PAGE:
A Sept. 23, 1976, document includes the subject line: “To immediate director – with personal request to investigate UFO sighted in Morocco.” Another file recounts Russian news reports about UFO sightings at the time of a “mysterious blast” in the Russian town of Sasovo in 1991. According to the CIA document, which includes an English translation of the Russian news report, some residents of Sasovo observed a “fiery sphere” in the sky prior to a “highly powerful explosion” that ripped off roofs and broke windows.
In April, the Department of Defense released three videos — one from 2004 and two from 2015 — taken by US Navy pilots showing what the military defines as UAPs.
The revelation of these unexplained aerial encounters sparked speculations in some quarters about the possibility of extraterrestrial life operating vehicles in Earth’s atmosphere. Yet, lawmakers in Washington are more concerned that these events could, in fact, be evidence of America’s adversaries putting advanced new weapons into action — including over US soil.
A group of US senators has drafted an order for the director of national intelligence to report to Congress about what UAP encounters have already been recorded and how that information is shared among US agencies. The report calls for a standardized method of collecting data on UAPs and “any links they have to adversarial governments, and the threat they pose to U.S. military assets and installations.”
The report also calls for the director of national intelligence, or DNI, to prepare a report for Congress on the sum total of reported UAPs. The report instructs the DNI to report to Congress “any incidents or patterns that indicate a potential adversary may have achieved breakthrough aerospace capabilities that could put United States strategic or conventional forces at risk.”
US Air Force A-10 Thunderbolts are back in the Baltics, practicing for rough landings on improvised runways as a part of Saber Strike 18, the annual exercise where NATO and partner forces work to improve their ability to operate across Europe and with NATO’s forward-deployed battle groups.
In early June 2018, A-10s from the Michigan Air National Guard’s 107th Fighter Squadron, based at Selfridge Air National Guard Base, practiced landing and taking off from a rural highway in Latvia and an abandoned runway in Estonia.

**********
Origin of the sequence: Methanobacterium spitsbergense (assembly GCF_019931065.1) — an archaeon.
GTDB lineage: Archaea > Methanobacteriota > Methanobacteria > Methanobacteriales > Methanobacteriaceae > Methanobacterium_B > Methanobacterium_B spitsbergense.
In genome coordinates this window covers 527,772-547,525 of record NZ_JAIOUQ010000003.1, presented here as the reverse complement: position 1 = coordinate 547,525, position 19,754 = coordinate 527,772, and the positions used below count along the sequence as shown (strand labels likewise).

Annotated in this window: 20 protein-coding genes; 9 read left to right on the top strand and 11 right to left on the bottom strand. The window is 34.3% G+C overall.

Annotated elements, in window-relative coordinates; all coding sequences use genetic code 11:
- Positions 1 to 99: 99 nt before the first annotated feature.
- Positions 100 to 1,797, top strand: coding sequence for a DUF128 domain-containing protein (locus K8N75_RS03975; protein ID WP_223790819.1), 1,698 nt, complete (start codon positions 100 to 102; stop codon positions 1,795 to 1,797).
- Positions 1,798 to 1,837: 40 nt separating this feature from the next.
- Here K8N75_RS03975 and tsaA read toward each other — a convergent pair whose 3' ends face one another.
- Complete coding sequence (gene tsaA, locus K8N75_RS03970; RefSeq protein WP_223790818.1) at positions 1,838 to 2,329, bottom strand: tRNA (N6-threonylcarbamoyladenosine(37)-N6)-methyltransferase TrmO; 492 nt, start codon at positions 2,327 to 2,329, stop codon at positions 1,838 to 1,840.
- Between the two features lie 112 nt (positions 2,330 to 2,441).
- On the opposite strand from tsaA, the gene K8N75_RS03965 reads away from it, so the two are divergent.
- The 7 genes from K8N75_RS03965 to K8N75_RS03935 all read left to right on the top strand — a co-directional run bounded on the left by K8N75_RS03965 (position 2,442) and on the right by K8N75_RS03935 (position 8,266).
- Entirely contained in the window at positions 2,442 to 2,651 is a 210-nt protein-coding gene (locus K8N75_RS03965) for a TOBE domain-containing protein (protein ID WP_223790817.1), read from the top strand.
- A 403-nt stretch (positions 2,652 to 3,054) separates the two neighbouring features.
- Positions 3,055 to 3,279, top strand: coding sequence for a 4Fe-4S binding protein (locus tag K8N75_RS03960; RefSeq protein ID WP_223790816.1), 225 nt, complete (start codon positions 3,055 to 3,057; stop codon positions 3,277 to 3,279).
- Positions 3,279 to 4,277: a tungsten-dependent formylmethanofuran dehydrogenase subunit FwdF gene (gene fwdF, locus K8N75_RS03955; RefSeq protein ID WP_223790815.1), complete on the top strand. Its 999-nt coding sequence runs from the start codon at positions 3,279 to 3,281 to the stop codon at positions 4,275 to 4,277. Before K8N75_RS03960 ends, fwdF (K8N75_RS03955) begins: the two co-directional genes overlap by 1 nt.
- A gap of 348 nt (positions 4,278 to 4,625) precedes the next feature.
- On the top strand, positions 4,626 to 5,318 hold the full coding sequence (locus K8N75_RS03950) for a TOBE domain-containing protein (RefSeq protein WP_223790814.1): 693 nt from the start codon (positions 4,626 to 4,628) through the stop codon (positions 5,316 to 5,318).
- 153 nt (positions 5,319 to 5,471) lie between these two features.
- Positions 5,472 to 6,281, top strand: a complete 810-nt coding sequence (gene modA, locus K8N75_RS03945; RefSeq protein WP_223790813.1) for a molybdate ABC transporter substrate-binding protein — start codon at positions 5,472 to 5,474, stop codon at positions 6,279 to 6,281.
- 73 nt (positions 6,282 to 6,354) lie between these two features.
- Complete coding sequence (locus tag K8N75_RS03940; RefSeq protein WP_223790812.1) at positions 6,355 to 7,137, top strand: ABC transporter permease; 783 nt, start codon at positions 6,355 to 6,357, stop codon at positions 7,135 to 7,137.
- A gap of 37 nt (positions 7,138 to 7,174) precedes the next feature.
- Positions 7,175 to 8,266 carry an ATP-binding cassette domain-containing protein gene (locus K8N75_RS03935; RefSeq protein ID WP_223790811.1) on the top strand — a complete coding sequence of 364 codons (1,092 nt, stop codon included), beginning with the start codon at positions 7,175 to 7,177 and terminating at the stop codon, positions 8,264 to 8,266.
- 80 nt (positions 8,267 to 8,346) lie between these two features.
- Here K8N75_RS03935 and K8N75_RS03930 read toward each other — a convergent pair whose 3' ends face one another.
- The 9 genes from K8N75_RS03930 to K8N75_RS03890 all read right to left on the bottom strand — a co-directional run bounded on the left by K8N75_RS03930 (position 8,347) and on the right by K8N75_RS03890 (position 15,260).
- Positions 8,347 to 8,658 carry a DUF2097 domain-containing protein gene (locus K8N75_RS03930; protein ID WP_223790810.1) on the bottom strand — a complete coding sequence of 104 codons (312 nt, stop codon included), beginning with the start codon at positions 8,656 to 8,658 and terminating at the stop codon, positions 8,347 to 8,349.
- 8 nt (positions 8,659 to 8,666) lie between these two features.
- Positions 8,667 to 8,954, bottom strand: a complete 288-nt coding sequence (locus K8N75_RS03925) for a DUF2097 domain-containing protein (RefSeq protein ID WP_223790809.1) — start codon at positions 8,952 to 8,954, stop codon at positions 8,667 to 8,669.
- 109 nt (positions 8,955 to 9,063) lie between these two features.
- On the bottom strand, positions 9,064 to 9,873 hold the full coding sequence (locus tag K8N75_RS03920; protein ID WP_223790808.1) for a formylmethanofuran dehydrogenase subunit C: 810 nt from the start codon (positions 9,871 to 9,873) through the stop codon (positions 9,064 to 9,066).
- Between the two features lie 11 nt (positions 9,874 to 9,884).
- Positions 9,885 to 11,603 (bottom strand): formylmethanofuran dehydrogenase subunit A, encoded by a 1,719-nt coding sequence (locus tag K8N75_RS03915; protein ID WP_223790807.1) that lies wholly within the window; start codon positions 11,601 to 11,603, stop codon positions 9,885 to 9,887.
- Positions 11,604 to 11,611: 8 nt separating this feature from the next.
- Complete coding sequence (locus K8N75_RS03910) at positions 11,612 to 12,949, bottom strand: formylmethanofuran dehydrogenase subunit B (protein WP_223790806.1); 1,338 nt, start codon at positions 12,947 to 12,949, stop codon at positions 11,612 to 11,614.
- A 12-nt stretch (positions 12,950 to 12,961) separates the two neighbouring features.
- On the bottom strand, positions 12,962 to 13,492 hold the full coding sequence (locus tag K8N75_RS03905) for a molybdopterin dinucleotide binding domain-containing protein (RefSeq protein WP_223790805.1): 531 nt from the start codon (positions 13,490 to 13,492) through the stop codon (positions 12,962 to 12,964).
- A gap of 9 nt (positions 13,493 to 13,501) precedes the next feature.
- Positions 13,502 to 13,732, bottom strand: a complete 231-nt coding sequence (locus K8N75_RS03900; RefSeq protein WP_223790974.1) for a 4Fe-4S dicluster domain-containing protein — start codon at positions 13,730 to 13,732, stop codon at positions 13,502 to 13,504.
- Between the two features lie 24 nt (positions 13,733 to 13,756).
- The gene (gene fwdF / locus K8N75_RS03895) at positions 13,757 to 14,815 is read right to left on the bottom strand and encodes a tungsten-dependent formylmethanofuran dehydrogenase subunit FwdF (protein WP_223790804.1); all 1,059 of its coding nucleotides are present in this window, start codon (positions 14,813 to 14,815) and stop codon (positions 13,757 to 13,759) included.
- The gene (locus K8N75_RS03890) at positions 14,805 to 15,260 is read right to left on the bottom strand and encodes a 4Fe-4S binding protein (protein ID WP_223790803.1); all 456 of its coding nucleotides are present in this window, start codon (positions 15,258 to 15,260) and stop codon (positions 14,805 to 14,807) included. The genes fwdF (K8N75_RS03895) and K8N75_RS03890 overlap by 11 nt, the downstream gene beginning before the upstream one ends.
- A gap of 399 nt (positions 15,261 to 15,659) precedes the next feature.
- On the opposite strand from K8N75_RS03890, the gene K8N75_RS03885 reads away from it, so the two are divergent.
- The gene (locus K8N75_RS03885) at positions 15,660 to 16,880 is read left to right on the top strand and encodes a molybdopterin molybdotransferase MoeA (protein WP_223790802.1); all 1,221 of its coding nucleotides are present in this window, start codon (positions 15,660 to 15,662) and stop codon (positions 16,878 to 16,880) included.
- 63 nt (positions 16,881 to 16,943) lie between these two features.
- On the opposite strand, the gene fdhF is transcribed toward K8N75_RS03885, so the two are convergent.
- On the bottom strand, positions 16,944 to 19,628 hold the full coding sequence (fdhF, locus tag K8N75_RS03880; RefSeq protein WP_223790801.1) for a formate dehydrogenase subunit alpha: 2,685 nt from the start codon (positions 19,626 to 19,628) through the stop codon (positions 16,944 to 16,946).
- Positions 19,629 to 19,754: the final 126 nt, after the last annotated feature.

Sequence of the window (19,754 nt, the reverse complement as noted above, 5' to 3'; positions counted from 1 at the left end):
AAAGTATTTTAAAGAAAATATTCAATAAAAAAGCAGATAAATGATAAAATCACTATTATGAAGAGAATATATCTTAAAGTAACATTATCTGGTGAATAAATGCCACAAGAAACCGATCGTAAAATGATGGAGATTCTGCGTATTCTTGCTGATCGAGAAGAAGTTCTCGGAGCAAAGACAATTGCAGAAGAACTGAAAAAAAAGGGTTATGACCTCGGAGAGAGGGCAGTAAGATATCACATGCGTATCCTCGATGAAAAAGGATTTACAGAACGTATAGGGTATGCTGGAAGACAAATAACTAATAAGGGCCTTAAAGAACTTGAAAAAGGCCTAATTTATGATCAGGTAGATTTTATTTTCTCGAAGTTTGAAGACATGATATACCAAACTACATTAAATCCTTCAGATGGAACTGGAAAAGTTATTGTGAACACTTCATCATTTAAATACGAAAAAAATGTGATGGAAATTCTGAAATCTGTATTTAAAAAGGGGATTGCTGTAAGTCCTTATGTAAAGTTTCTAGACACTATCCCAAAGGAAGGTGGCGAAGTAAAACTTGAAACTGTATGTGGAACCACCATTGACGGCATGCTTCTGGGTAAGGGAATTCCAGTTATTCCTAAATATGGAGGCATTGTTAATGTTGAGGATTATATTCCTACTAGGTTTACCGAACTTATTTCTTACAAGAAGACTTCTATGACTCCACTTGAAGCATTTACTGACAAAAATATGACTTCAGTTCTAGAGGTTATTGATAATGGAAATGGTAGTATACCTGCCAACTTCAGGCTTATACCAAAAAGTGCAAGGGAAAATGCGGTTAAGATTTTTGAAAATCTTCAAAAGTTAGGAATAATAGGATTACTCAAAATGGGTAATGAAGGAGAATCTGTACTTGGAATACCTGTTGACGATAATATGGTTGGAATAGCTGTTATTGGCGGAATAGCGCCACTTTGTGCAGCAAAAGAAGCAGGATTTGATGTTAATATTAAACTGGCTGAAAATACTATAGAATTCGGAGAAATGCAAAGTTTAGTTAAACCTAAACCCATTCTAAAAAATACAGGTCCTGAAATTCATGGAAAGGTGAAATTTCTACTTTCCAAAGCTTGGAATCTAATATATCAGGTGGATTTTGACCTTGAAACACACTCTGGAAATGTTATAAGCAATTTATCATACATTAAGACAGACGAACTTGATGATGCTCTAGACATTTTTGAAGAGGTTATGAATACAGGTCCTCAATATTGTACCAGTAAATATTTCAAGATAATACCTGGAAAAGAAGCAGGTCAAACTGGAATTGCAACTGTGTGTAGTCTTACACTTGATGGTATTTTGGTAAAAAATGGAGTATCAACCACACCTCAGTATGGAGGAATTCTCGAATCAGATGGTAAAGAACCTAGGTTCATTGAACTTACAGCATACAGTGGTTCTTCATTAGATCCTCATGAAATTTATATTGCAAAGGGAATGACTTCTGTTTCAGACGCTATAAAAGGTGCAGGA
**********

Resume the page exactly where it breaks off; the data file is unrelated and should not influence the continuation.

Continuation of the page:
During the Cold War, highways were considered an option for fixed-wing aircraft, as standard airstrips were likely to be targeted first in the event of conflict. But the A-10s only recently resumed the exercise.
“The requirement that we’ve been tasked with to be able to force project into battle spaces where the assumption is that the enemy is going to immediately try to destroy or limit capabilities on known airfields,” said Air Force Maj. David Dennis, the detachment director of operations for the 107th Fighter Squadron.
“So the A-10 has been tasked with being able to forward deploy into areas a little bit more austere,” he added, “whether they’re old airfields, riverbeds, old highways, whatever the case may be, so we continue to provide close air support to the guys on the ground.”
The 107th Fighter Squadron is currently deployed to Latvia. Working with members of the 321st Special Tactics Squadron’s combat controllers, the 107th’s A-10s carried out landings and takeoffs from an abandoned runway in Haapsalu, Estonia, on June 7, 2018.
The exercise is part of Saber Strike 18, the latest version of a US Army Europe-led training exercise involving NATO countries and partner forces. This year’s iteration focuses on improving land- and air-operational capabilities, with the additional goal of training with NATO’s enhanced forward presence battle groups.
(US Air Force photo by Master Sgt. David Kujawa)
NATO’s enhanced forward presence battle groups have been deployed to Estonia, Latvia, Lithuania, and Poland over the past two years and are made up of units from various NATO member countries. They are still on station in those four countries and now number over 4,500 personnel in total.
“We’re landing on Estonian soil, so we have Estonian defense forces here, providing security. We have local fire departments on standby, in case there is some sort of incident,” Dennis said. “So it involves a host of people.”
Austere-landing exercises contribute to the goal of providing close air support. “So day five, day six, day ten of the war, the assumption is that the airfields that the Air Force has been operating out of are probably compromised in some manner,” Dennis said.
A US Air Force A-10 Thunderbolt II, assigned to the 107th Fighter Squadron from Selfridge, Michigan, practice landing on a non-operational, austere runway in Haapsalu, Estonia, during Saber Strike 18, June 7, 2018.
“So in order to continue to force project, and to continue to drop bombs and protect the troops on the ground, we’re going to have to find other suitable means with which we can continue our combat operations,” Dennis added. “So they would literally truck in the bombs, the bullets, all the things they need to, to austere environments, like an old airfield, a highway, whatever have you, so that we can continue to operate and ultimately save lives on the ground.”
US Air Force Staff. Sgt. Clinton Kennedy, combat controller assigned to 321st Special Tactics Squadron in Mildenhall, England, checks an A-10 after landing in Haapsalu, Estonia, June 7, 2018.